Moving to lighter and less expensive battery chemistries compared to contemporary lithium-ion requires the control of energy storage mechanisms based on chemical transformations rather than intercalation. Lithium–sulfur (Li/S) has tremendous theoretical specific energy, but contemporary approaches to control this solution-mediated, precipitation–dissolution chemistry require large excesses of electrolyte to fully solubilize the polysulfide intermediates. Achieving reversible electrochemistry under lean electrolyte operation is the most promising path for Li/S to move beyond niche applications to potentially transformational performance. An emerging Li/S research area is the use of sparingly solvating electrolytes and the creation of design rules for discovering new electrolyte systems that fundamentally decouple electrolyte volume from sulfur and polysulfide reaction mechanism.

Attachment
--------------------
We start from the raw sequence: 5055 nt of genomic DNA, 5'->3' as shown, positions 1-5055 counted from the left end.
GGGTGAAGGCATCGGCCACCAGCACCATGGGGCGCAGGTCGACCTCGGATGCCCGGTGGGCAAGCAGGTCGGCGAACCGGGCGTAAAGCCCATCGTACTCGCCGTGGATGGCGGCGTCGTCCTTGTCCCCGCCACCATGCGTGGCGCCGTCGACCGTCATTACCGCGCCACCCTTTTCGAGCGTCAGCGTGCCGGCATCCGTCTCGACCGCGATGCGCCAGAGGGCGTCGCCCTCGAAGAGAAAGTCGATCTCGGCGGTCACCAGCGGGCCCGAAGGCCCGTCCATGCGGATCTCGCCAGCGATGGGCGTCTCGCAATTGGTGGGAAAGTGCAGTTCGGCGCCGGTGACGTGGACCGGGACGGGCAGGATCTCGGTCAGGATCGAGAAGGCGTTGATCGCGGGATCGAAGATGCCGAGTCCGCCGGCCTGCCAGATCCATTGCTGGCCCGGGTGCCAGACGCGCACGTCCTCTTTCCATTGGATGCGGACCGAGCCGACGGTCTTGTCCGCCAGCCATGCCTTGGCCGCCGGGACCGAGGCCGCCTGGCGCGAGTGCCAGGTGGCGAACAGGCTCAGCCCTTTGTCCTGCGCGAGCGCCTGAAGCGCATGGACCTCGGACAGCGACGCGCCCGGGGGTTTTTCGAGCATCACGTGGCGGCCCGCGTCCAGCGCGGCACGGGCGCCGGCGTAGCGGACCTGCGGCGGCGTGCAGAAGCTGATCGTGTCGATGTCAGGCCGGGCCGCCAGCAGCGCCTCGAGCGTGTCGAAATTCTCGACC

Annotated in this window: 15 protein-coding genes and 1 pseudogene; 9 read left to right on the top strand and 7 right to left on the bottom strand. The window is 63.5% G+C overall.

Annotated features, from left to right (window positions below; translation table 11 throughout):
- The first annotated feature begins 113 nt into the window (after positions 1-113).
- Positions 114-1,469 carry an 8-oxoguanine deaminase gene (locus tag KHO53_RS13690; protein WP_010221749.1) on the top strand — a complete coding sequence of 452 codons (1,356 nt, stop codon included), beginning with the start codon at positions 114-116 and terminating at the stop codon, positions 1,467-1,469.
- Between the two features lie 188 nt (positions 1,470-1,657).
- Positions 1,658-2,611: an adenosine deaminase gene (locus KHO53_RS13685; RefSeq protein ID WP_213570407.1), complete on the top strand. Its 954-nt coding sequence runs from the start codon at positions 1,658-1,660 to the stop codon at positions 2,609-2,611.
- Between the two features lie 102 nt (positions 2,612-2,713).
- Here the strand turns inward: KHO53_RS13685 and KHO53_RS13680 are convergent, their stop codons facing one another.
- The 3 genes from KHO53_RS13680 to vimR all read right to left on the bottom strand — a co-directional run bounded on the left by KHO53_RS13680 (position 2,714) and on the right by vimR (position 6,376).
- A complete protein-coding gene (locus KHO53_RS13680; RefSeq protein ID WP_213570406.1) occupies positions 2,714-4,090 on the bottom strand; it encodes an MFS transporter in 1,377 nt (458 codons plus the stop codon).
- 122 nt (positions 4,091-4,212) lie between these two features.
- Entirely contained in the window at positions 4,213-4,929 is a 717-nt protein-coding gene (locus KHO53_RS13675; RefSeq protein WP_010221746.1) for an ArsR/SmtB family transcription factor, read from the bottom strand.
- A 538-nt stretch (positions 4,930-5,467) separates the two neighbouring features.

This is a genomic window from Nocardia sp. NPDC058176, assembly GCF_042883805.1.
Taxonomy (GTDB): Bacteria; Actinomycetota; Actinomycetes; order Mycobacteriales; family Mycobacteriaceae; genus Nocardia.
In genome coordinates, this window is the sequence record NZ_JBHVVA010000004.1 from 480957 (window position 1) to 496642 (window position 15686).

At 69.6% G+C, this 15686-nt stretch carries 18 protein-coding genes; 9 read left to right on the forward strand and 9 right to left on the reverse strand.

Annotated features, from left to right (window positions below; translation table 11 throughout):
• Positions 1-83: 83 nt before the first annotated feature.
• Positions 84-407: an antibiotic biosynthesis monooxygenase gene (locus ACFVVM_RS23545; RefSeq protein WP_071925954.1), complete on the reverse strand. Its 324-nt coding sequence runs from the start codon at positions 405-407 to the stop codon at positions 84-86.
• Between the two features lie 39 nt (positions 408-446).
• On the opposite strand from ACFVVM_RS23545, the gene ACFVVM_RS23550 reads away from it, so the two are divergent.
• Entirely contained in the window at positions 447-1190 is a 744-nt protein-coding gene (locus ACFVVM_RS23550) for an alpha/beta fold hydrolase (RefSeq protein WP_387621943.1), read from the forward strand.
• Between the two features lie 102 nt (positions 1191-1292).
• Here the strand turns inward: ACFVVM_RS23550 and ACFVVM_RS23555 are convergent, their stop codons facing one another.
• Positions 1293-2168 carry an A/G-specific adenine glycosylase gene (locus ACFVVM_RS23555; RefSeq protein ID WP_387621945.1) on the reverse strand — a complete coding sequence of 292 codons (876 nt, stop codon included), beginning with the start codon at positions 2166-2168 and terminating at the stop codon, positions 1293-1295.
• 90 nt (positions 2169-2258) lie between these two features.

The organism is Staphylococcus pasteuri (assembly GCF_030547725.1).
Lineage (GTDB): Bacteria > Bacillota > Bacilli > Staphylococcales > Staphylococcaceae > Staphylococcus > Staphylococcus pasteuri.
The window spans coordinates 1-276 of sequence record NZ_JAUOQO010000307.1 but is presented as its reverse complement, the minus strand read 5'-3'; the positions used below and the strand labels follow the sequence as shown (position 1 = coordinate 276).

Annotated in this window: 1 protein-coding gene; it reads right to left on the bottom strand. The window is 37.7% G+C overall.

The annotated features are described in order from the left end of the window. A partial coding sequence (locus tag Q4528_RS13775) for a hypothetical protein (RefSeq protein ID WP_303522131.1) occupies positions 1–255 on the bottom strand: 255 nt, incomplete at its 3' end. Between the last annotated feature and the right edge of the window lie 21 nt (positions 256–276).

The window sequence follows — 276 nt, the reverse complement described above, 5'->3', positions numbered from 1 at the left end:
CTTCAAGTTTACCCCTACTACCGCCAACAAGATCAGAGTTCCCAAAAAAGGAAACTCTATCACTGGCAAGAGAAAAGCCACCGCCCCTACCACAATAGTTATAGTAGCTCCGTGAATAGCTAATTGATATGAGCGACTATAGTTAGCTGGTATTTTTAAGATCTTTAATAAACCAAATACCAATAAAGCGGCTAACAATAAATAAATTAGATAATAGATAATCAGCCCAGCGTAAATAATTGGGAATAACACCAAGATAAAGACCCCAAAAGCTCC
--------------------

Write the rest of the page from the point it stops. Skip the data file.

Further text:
This Perspective video, based on an article in ACS Energy Letters, presents an outlook for sparingly solvating electrolytes as a key path forward for long-lived, high energy density Li/S batteries including an overview of this promising new concept and some strategies for accomplishing it.